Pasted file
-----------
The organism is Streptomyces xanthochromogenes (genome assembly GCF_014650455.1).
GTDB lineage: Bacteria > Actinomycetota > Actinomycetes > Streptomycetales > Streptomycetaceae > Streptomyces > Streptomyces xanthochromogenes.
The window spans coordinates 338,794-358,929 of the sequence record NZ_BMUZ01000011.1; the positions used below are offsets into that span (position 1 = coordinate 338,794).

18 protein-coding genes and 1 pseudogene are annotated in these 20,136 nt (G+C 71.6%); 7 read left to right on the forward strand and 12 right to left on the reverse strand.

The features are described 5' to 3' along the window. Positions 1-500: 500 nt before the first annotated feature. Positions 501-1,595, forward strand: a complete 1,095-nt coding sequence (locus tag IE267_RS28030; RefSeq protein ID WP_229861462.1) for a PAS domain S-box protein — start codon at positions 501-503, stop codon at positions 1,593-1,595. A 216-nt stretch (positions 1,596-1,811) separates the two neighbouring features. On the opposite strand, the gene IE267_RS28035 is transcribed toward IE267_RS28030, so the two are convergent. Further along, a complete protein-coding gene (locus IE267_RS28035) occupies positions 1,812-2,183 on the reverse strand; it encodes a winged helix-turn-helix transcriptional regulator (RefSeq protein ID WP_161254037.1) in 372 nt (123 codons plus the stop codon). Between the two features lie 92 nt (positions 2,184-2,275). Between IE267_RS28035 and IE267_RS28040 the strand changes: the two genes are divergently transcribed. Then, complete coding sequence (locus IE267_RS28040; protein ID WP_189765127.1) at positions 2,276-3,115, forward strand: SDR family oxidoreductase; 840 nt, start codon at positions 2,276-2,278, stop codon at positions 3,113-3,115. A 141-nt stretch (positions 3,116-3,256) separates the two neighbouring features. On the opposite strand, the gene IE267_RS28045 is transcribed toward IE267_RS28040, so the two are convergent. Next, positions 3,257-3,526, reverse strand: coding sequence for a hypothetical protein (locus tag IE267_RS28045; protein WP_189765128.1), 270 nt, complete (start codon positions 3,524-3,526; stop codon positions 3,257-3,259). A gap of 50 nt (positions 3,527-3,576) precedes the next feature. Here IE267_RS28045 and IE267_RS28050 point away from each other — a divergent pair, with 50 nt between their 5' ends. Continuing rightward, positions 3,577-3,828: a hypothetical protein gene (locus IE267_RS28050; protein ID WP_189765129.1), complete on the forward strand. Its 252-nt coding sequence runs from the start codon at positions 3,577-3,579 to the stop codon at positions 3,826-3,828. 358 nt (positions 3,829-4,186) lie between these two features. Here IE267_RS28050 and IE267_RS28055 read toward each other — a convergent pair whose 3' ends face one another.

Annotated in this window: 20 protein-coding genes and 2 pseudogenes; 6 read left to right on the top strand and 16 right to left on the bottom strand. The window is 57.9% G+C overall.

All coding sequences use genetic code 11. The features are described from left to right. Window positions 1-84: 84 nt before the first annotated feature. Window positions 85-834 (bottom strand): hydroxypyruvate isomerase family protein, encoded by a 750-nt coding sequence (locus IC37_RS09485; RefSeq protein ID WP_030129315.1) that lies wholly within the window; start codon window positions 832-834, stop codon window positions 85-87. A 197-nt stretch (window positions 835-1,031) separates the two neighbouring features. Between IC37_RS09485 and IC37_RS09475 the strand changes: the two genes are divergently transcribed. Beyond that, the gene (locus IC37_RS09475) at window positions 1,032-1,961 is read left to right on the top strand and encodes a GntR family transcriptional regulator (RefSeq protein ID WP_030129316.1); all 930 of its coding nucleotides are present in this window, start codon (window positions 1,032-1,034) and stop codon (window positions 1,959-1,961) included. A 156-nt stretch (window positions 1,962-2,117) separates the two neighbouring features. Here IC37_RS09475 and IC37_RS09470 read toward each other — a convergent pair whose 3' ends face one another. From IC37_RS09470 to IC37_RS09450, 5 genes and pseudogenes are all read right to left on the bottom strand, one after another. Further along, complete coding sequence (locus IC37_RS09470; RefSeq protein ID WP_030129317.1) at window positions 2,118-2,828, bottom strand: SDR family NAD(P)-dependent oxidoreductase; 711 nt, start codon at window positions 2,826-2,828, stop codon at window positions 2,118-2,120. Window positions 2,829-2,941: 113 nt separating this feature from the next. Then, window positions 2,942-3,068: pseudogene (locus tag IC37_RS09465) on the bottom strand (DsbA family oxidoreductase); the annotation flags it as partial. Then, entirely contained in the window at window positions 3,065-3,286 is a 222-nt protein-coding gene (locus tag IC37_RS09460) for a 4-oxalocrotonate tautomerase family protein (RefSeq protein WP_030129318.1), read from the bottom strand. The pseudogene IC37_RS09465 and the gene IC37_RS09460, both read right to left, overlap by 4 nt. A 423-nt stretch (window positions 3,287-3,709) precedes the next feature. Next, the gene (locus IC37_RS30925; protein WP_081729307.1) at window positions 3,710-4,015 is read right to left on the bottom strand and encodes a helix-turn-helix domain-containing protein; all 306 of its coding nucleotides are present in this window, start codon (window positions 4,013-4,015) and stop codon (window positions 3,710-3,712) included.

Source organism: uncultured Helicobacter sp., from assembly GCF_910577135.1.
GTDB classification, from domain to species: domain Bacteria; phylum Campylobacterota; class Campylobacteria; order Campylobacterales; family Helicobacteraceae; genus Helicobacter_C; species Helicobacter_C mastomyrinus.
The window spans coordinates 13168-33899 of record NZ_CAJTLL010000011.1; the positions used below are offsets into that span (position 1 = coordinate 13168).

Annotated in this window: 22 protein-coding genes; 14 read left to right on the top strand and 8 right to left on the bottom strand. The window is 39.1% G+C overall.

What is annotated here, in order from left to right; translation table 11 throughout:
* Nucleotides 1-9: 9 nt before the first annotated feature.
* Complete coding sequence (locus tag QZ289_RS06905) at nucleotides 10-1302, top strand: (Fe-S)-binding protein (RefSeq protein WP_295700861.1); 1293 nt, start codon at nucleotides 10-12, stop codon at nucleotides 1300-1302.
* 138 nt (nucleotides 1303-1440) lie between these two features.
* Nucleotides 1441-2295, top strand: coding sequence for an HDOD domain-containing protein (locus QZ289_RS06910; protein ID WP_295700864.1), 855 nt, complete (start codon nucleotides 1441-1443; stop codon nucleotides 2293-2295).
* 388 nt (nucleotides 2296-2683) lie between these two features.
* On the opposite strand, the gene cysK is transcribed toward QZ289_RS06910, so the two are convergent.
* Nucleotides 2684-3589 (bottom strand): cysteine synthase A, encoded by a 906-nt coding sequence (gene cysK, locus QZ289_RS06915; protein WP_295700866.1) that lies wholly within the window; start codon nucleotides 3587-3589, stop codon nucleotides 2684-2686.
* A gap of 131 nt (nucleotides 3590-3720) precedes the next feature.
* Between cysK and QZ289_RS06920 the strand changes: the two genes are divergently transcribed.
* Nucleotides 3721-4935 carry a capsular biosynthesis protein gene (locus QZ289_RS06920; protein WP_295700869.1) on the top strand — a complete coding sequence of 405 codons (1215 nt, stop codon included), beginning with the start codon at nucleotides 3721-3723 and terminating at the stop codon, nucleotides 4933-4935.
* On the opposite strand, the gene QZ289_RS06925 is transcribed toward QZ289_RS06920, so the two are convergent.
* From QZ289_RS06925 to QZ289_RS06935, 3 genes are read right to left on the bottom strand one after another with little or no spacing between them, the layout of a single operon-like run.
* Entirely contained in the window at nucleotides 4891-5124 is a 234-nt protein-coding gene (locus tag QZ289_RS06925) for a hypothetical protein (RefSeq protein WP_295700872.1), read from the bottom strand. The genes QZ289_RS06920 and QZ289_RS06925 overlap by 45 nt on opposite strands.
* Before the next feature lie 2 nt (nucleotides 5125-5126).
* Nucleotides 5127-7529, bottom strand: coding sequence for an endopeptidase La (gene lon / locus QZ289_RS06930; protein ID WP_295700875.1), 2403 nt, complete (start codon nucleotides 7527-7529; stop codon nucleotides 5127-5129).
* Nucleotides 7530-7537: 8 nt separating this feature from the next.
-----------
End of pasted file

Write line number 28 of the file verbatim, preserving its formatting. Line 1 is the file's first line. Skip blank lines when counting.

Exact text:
* Nucleotides 7530-7537: 8 nt separating this feature from the next.